ARIZONA CITY — Pinal County officials say there is some interest from real estate developers and investors in the now-closed Arizona City Golf Course, but nothing definite.
Pinal County Community Development Director Himanshu Patel spoke about the golf course at Supervisor Anthony Smith’s Session with the Supervisor last week in Arizona City.
Smith will take a summer hiatus from his Sessions with the Supervisor meetings. His final guest speakers of the season were Patel and Pinal County Public Health Director Dr. Shauna McIsaac.
Patel and Smith provided additional information about the closure of the golf course and the county’s concerns going forward.
“The RV park model went through a rezoning process in 2016,” Patel said. “In 2017 a site plan was approved and laid out spaces for RVs. They pulled a grading permit to allow grading work, obviously they did more than the grading work. To our understanding (Scott) Waddle has basically stopped that project and is no longer proceeding with that.”
Patel added that Waddle had a building permit ready to be issued, but the permit was never issued because Waddle chose to stop the project.
“So where we’re at today in relationship to that project is we’ve met with a few realtors and investors that have inquired about it as to what has been approved and what plans have been in place,” Patel said. “There seems to be some interest in changing that asset, but we can’t say for definitive yet.”
Patel mentioned that they looked for different ways to move the project forward such as converting it to a campground site where it didn’t require a connection to sewer, which was one of the areas of concern for Waddle.
“At the end we were going to approve that permit that was ready to be issued for a dry campsite, but (Waddle) still proceeded not to move forward,” Patel said.
Waddle has not returned phone calls seeking comment. He has relocated to the White Mountains, where he has opened a restaurant.
As for the golf course itself, it closed on April 15 but still remains private property.
“If there are violations related to zoning or building safety,” Patel said. “There is actually one case that we are pursuing where they did the driving range and installed some poles and some netting, some of the work was done without permits. For the rest of the golf course as there are issues that come up, it’s important that we get communicated to.”
One Arizona City community member asked Smith if there was a possibility that the golf course could become a municipal golf course, but that is not possible for a number of reasons, the biggest being that Arizona City is not incorporated.
“The county is not in the business of buying golf courses,” Smith said. “We’re interested in more large regional parks. That’s why we have two active projects in the Peralta Park and the Palo Verde Regional Park. We’re not typically in the business of playgrounds and that, but there are certain exceptions that the board has supported for the very small communities. Typically the County is interested in very large recreational opportunities.”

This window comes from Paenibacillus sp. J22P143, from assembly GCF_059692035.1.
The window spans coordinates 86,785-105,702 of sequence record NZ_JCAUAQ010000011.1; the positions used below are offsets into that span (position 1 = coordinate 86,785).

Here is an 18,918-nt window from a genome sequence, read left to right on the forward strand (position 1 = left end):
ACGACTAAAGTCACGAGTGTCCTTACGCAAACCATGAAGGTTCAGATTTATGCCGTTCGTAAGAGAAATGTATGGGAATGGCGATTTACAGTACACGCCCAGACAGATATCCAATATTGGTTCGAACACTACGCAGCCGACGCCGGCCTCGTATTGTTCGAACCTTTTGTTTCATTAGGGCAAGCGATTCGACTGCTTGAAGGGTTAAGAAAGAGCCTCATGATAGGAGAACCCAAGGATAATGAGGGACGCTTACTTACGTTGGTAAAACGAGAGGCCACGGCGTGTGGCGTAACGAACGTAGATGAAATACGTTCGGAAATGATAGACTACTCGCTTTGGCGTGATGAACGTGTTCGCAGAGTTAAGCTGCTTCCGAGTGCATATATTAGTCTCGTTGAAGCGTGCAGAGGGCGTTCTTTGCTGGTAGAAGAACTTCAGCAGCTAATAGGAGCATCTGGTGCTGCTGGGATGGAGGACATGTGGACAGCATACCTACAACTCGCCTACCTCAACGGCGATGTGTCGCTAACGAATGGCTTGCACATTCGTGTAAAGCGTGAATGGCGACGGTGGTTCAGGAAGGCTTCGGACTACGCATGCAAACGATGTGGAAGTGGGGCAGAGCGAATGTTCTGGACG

McIsaac informed the audience that the county has 11 clinics that are available to residents and the different factors that have come into play when it comes to public health.
McIsaac stated that public health is expanding from its traditional functions and is starting to focus on identifying non-medical factors that affect a person’s health.
“What we thought were the biggest and only factors such as genetics, nutrition, exercise and access to clinics are just one piece of the total picture,” McIsaac said.
She also added that social and economic factors play a role in determining a person’s health. Additionally, the traditional functions were to provide the same services to everyone as if they all had the same needs.
“Health equity is where all Pinal County residents have a fair and just opportunity to be healthier and are able to achieve their full potential,” McIsaac said.
The county’s 11 clinic locations are in Casa Grande, Eloy, Maricopa, Apache Junction, Kearny, Mammoth, Oracle, San Manuel, San Tan Valley, Coolidge and Superior.
There are seven divisions the county uses to promote public health:
- WIC — Women, infant and children nutrition
- Clinical services
- Community health
- Environmental health
- Infectious disease and epidemiology
- Vital record
- Emergency preparedness and response
Since 2017, the top three priorities for the health department have been mental health, substance misuse and dependency and obesity, nutrition and physical activity.
According to McIsaac, Pinal County has a higher percentage of obese adults at 33 percent than the state, which is 27.3 percent. She also added that the county is looking at ways to promote wellness and prevent disease in everyday activities.
“The percentage of obese adults has been used as an indicator of overall health and lifestyle of a community,” McIsaac said. “By finding creative ways to increase physical activity; planners, local officials and residents can create a more supportive community where a healthy choice is the easy choice.”